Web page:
Survivin belongs to the family of genes known as inhibitors of apoptosis, and although it has been implicated in the prevention of cancer, its potential role in burn-induced cardiac injury is unknown. In this study, we investigated the effects of survivin blockade on burn-induced cardiac apoptosis. Using a standardized Sprague-Dawley rat model of third-degree burn injury over 40% of total body surface area, apoptosis was measured in vivo followed by in vitro assessment of burn serum-stimulated cardiomyocytes. Based on the Western blot analyses, real-time PCR, ELISA, and TUNEL, apoptosis and caspase activation both in vivo and in vitro were significantly increased after severe burn injury, while survivin expression was increased (up to 2.90-fold) during the early stage of burn injury and was almost completely abolished 8 h after the burn. Survivin-deficient cardiomyocytes, as well as hearts from rats treated with the survivin inhibitor YM155, exhibited increased caspase-3 protein and mRNA expression and apoptosis ratio at different times after the burn. Furthermore, inhibition of ERK, phosphoinositol 3-kinase contributed the burn serum-induced increase in apoptosis and caspase-3 protein expression, and decreased survivin expression, whereas burn serum-induced increase in apoptosis was attenuated by P38 mitogen-activated protein kinase inhibition. These data identify survivin as a critical anti-apoptotic regulator of cardiomyocytes after burn injury. ERK, P38 MAPK and PI3K were found to be upstream regulators of survivin.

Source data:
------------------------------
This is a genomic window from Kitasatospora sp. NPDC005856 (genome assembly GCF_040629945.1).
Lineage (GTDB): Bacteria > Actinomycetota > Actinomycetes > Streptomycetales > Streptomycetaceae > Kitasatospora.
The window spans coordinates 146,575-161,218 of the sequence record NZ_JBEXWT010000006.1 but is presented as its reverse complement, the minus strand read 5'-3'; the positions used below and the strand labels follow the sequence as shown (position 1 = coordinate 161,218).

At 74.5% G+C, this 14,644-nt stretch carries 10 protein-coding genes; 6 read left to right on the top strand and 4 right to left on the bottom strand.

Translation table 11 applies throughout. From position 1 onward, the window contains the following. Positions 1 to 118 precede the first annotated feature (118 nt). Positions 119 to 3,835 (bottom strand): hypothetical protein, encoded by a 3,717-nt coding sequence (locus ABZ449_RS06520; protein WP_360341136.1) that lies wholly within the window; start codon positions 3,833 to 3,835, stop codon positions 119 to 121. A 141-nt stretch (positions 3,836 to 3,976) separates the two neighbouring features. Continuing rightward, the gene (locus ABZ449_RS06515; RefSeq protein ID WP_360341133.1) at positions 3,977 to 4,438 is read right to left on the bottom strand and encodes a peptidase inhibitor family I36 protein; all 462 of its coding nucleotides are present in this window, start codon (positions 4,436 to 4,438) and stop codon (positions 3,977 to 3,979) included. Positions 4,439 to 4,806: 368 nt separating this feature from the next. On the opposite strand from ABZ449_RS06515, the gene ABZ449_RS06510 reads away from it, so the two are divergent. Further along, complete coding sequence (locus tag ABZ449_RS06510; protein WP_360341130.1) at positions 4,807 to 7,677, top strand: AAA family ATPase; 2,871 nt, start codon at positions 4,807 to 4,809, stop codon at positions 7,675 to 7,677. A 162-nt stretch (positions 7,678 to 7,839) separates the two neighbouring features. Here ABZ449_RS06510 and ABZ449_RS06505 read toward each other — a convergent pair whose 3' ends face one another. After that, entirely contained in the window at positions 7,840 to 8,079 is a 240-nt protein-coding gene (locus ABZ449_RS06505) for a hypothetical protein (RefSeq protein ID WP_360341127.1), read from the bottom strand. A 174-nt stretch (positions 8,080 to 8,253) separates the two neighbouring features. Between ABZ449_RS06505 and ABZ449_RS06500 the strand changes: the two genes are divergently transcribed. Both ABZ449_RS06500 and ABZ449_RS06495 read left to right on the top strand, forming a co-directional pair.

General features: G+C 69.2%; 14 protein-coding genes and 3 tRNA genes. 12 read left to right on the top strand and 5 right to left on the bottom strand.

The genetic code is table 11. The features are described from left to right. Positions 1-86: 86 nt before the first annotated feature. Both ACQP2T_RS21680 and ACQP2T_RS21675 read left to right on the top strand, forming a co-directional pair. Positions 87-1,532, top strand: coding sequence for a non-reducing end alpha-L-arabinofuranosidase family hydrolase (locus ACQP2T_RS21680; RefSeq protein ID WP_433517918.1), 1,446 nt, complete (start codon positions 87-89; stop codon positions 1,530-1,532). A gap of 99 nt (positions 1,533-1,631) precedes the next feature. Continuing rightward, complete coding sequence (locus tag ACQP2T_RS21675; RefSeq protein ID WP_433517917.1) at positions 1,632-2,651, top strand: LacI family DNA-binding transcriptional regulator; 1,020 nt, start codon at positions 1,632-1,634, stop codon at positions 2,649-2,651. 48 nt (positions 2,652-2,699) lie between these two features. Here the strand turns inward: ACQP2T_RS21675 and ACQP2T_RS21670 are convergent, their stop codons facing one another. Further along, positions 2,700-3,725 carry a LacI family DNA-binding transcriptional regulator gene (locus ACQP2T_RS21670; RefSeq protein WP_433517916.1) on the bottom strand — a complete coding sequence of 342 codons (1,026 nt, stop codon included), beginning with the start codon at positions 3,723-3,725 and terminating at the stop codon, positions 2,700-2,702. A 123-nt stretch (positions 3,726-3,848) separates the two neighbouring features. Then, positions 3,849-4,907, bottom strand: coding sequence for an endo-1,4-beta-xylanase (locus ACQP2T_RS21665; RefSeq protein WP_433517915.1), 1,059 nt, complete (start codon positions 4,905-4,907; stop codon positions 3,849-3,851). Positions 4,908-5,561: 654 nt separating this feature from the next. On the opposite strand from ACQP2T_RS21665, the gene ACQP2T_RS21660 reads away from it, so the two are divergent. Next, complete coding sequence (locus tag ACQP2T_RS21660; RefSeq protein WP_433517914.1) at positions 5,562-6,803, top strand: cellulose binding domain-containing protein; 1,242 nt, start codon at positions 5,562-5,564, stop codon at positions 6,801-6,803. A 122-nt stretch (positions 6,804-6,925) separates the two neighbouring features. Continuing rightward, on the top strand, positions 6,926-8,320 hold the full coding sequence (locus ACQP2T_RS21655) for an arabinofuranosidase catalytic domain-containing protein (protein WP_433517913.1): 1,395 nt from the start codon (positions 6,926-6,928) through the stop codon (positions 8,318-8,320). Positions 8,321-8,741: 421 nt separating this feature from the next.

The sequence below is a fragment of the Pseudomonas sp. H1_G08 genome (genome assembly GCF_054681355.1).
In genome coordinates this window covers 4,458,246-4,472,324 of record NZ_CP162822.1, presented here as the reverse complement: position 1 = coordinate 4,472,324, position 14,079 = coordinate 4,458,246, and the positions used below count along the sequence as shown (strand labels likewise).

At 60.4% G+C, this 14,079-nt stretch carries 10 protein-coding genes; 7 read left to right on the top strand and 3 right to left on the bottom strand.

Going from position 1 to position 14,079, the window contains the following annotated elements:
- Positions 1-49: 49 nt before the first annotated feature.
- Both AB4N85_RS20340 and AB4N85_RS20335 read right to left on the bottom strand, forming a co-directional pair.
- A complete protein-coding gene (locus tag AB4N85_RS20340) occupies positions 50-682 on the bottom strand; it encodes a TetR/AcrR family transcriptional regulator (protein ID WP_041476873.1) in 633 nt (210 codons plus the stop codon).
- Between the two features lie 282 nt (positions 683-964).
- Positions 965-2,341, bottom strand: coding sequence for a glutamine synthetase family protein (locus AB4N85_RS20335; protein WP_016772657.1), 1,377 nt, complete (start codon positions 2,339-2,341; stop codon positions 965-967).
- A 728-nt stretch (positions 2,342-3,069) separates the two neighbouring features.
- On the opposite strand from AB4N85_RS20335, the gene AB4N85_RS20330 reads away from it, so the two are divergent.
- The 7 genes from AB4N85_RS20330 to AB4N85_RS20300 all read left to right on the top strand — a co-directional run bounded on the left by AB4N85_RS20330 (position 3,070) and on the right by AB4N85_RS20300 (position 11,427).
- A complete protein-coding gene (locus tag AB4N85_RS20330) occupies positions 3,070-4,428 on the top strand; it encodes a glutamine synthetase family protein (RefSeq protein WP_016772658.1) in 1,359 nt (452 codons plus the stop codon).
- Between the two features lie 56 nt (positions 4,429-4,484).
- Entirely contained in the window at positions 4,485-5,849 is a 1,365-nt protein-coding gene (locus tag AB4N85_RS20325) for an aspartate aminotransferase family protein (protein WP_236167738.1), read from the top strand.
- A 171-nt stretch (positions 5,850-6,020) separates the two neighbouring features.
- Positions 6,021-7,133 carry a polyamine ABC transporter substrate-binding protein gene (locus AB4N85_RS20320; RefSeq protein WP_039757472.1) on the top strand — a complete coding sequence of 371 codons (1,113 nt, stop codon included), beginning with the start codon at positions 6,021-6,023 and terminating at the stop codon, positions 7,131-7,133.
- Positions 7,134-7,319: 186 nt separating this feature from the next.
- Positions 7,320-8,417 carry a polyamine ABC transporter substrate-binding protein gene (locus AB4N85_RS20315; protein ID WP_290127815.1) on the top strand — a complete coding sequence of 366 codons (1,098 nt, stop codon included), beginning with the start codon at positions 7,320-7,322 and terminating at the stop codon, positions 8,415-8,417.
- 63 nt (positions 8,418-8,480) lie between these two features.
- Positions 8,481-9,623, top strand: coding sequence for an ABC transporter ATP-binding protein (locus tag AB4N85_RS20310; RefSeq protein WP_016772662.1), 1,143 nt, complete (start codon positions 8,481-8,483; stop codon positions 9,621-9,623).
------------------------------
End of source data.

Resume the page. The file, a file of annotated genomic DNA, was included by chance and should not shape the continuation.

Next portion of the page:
Archiv für Kreislaufforschung 06/2011; 106(6):1207-20. DOI:10.1007/s00395-011-0199-3 · 5.96 Impact Factor